Lack of belief has cost the Sheffield clubs - Sue Smith

I saw Sheffield Wednesday twice last week and their 1-1 draw with Bristol City was an absolute kick in the teeth.

Maybe it is my love for the underdog but I am rooting for them to pull off a great escape from Championship relegation and hoping the midweek win over Blackburn Rovers restores some of the belief so obviously missing from them and their Sheffield neighbours this season.

It would be awful if their six-point deduction for breaching financial fair play was the difference between the Owls going down and staying up.

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They were ahead for 83 minutes last Saturday in a game I covered for Sky Sports. In every update in that time I felt they were in control.

Keiren Westwood: Vital save. Picture: Steve Ellis

I am sure the players are conscious of all the times they have thrown away leads and it would have been in the back of their minds they were going to be punished if they did not score a second goal.

I know I was.

Although Bristol City did not carry much threat after having a man sent off after 20 minutes, they still had players who can do something.

Barry Bannan failed to score a penalty for the first time in his club career and Tyreeq Bakinson scored an 87th-minute equaliser.

When I covered them again on Tuesday, I felt like they took that into the first 20 minutes because they were flat. Eventually they got into the stride, were the better side and won but at 1-0 Blackburn had one really good opportunity when John Buckley was one-v-one with Keiren Westwood and I thought: ‘The same thing’s going to happen here, they’re going to concede a goal and drop two points.’

Thankfully for them, Westwood saved and they held out for a win which hopefully helps them today against Middlesbrough.

My only relegation was with Doncaster Belles when we did not meet the Women’s Super League criteria but I played for an England team who had a mental block against Germany. We just could not beat them.

We worked closely with a psychologist before Euro 2009, where we faced them in the final. We did so much talking about how we should believe we were good enough and I felt that was the first time we went onto the pitch thinking we could beat them. We heard they already had a party planned for their victory and were fired up by that.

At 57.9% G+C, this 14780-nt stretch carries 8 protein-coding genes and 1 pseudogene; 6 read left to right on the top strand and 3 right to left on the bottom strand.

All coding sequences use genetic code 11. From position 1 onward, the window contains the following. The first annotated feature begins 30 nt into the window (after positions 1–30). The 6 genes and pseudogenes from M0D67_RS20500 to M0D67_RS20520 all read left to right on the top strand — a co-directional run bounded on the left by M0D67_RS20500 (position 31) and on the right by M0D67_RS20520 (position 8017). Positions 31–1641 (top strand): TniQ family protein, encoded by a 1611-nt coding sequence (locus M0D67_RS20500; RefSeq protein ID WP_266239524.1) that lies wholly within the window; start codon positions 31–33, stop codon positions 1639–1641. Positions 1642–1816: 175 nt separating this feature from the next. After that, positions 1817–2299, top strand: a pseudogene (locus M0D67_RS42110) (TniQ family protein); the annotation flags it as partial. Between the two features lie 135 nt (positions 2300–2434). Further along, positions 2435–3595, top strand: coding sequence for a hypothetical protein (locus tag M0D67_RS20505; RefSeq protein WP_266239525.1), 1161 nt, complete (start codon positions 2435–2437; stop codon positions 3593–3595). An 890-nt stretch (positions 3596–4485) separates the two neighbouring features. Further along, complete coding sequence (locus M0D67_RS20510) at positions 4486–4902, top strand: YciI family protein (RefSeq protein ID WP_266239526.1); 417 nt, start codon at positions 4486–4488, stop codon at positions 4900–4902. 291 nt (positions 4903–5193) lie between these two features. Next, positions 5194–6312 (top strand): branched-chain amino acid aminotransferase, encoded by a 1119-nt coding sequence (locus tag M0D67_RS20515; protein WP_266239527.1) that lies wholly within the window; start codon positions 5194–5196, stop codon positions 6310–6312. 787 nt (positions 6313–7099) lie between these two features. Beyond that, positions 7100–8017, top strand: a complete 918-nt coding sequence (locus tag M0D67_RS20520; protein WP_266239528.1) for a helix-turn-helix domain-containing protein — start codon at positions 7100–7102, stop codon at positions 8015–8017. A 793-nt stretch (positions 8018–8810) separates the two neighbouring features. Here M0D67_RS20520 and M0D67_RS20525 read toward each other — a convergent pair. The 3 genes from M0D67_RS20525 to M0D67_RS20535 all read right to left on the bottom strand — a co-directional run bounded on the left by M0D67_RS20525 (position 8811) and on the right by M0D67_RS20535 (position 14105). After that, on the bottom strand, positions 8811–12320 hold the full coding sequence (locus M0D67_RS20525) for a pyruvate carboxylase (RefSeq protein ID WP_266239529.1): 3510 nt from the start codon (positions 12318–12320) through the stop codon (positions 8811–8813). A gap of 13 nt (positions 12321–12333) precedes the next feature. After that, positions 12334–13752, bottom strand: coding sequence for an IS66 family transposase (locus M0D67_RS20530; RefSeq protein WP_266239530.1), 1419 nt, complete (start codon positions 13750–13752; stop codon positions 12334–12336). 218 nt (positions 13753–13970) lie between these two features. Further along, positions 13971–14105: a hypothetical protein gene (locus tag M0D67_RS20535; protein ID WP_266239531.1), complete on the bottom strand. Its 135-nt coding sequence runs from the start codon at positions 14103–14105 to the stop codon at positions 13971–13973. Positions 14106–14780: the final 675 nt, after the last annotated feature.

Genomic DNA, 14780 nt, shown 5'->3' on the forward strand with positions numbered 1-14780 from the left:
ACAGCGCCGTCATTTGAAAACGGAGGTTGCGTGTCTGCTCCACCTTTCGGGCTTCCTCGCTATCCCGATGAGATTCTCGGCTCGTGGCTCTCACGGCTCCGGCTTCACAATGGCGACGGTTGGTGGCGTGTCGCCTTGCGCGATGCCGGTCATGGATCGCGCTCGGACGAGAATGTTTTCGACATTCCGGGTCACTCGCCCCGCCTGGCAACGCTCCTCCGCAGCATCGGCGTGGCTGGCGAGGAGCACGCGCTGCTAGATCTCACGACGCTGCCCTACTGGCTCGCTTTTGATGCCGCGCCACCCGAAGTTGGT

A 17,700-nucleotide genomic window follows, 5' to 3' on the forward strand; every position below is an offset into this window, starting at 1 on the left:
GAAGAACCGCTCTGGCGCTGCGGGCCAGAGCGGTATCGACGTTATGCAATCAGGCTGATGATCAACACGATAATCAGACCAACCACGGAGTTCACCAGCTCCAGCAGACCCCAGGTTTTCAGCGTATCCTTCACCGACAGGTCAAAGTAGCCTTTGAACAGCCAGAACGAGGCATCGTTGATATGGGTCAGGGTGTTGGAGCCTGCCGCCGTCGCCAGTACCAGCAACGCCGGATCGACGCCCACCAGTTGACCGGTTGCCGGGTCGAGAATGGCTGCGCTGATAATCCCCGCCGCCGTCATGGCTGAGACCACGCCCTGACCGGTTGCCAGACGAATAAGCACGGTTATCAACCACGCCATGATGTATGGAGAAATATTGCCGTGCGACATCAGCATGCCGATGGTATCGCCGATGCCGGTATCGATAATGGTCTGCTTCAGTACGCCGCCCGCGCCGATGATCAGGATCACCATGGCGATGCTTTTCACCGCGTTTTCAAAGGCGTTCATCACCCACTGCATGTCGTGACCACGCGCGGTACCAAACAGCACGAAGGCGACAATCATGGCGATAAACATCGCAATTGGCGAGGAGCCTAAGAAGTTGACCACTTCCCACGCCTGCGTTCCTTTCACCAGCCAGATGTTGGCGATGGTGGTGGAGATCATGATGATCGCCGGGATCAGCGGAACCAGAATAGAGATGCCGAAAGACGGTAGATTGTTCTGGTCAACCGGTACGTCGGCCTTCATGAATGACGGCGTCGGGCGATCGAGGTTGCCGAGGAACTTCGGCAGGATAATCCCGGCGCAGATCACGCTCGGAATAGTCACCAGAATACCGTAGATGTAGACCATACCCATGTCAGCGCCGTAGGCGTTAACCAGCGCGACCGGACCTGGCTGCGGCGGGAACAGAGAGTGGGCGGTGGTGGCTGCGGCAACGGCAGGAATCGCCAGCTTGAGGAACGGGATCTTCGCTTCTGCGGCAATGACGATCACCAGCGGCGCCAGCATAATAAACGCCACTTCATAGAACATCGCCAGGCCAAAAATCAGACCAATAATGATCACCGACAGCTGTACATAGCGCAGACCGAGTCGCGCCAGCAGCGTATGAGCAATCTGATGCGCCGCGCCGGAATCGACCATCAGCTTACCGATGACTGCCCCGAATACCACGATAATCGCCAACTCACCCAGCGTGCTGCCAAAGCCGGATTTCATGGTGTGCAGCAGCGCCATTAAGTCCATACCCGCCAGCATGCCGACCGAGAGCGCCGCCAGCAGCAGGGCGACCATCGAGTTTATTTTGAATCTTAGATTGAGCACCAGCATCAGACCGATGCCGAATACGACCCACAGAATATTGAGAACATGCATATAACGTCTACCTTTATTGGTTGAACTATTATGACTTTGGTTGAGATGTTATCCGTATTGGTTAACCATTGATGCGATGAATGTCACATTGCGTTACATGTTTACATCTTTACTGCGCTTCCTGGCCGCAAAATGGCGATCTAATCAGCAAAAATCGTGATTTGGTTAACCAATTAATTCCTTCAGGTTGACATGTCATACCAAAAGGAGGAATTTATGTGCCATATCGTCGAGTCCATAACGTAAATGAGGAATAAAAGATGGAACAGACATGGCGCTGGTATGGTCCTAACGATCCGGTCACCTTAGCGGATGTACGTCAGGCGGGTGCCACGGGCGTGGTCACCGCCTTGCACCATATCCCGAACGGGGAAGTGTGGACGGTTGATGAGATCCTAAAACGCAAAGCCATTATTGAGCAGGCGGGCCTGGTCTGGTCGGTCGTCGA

But all our coping strategies went out of the window as soon as we went behind, and we lost.

You wonder if the Owls have a mental block when they are ahead in games but cannot kill them off.

There seems to have been a lack of belief across the city at Sheffield United all season. You could see it last Saturday when they had the chance to go in front through Enda Stevens but failed to take it, and Wolves went down the other end and scored the game’s only goal.

Maybe if they had started the season more strongly the Blades would never have got into a negative mindset.

Last season, they made a good start and won nine games by a one-goal margin. This time they have lost 16 by the odd goal.

Even though the emotions Wednesday are going through at the moment are not ones you want to experience, as football fans we thrive on the hope or belief you can defy the odds.

As a young Everton fan, I remember listening to the last game of the 1993-94 season on the radio with my dad and celebrating like we had won the league when we came from 2-0 down to beat Wimbledon 3-2 and keep our Premier League place.

From the position they are in now, the celebrations will be massive from the Wednesday fans if they somehow stay up. A lot has gone against them – the points deduction, all the changes of manager, injuries, Covid-19 hitting the squad in the new year, manager Darren Moore contracting it this month, then suffering pneumonia on his return.

Good or bad, emotions are why we love football.

When teams go down you see fans crying but going through those experiences make the good times sweeter, as it will for Hull City if they secure promotion back to the Championship at Lincoln City this afternoon.

There were a lot of things about the breakaway European league which did not sit right with me but the idea of not relegating certain teams, turning games into glorified exhibition matches, was perhaps the biggest.